Surgical Consent

Bioethics and Cochlear Implantation

Edited by Linda Komesaroff

Imprint: Gallaudet University Press
Ebook : 9781563683862, 208 pages, September 2009
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Table of contents

Linda Komesaroff
1.  Cochlear Implantation, Colonialism, and Deaf Rights
Paddy Ladd
2. Consent to Surgery for Deaf Children: Making Informed Decisions
Priscilla Alderson
3. Ethnicity, Ethics, and the Deaf-World
Harlan Lane
4. Parents, Children, and Medical Treatment: Legal Rights and Responsibilities
Eithne Mills
5. Media Representation and Cochlear Implantation
Linda Komesaroff
6. The Psychosocial Development of Deaf Children with Cochlear Implants
Gunilla Preisler
7. Cochlear-Implanted Children in Sweden's Bilingual Schools: Making It Work
Kristina Svartholm
8. A Study of Norwegian Deaf and Hard of Hearing Children: Equality in Communication Inside
and Outside Family Life
Hilde Haualand and Inger Lise Skog Hansen
9. Freedom of Speech for Deaf People
Paal Richard Peterson
10. Deaf Australians and the Cochlear Implant: Reporting from Ground Level
Karen Lloyd and Michael Uniacke


With the rate of cochlear implantation reaching 80% to 90% of all deaf children, some as young as five months old, Surgical Consent: Bioethics and Cochlear Implantation arrives at a critical juncture. This comprehensive collection features essays by Priscilla Alderson, Inger Lise Skog Hansen, Hilde Haualand, volume editor Linda Komesaroff, Paddy Ladd, Harlan Lane, Karen Lloyd, Eithne Mills, Paal Richard Peterson, Gunilla Preisler, Kristina Svartholm, and Michael Uniacke. These worldwide renowned ethicists, educators, and Deaf leaders express their diverse perspectives on the bioethics of childhood cochlear implantation according to their discipline and a number of themes of inquiry: human rights, medical and social ethics, psychology, education, globalization, identity, life pathways, democracy, media, law, and biotechnology.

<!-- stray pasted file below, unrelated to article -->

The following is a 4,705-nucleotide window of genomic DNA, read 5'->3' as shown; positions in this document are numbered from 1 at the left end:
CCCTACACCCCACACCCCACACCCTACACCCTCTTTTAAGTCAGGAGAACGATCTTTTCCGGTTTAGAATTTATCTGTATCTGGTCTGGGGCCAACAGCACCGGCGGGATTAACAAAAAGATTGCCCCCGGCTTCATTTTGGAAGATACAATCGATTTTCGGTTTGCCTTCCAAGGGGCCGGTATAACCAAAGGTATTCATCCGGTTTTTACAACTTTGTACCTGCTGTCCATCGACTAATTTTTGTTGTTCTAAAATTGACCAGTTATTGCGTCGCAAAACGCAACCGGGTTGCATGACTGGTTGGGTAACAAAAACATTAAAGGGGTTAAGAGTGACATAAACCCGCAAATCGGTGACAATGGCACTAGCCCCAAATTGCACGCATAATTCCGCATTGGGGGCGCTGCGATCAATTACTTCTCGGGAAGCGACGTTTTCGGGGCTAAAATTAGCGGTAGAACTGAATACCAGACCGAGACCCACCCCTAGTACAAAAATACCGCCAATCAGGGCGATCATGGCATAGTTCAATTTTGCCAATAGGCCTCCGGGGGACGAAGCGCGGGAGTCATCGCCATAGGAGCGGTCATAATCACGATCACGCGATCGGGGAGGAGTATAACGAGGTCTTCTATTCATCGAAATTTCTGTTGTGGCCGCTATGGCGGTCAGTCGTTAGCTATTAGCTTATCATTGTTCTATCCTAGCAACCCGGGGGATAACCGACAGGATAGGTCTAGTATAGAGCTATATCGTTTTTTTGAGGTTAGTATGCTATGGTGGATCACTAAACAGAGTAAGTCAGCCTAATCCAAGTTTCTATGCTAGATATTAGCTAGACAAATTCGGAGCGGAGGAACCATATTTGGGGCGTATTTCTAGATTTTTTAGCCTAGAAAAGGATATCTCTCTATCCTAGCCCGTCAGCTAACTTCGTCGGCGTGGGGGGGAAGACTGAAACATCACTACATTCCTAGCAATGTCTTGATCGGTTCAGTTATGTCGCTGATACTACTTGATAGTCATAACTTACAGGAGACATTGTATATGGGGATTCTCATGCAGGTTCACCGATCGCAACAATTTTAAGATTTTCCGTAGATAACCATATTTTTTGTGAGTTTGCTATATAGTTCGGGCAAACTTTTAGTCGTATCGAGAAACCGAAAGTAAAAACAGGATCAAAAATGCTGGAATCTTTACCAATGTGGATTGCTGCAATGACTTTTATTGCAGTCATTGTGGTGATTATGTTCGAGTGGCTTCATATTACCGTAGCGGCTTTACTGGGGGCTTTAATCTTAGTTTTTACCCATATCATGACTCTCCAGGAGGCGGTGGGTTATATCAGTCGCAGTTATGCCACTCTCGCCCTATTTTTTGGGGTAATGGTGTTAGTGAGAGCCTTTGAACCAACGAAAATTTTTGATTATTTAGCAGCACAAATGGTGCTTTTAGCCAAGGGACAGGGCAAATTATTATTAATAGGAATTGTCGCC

Drawing on current research, this volume presents the varying reactions around the globe to the high rate of implantation. These views contrast sharply with the medical perspective of deafness overwhelmingly promoted through the media and by the cochlear implantation industry. At the same time, the contributors aim to disrupt the binaries that have long dominated the field of deafness — speech versus sign, instruction through speech and sign systems versus bilingual education, and medical intervention versus cultural membership in the Deaf community.
Surgical Consent begins and ends with the voices of Deaf people. Their articulate and, at times, raw insights clearly delineate the issues of power, positioning, and minority-majority group relations that are inherent in the dominant hearing culture’s understanding of diversity and globalization.


Linda Komesaroff is a senior lecturer at Deakin University, Melbourne, Australia.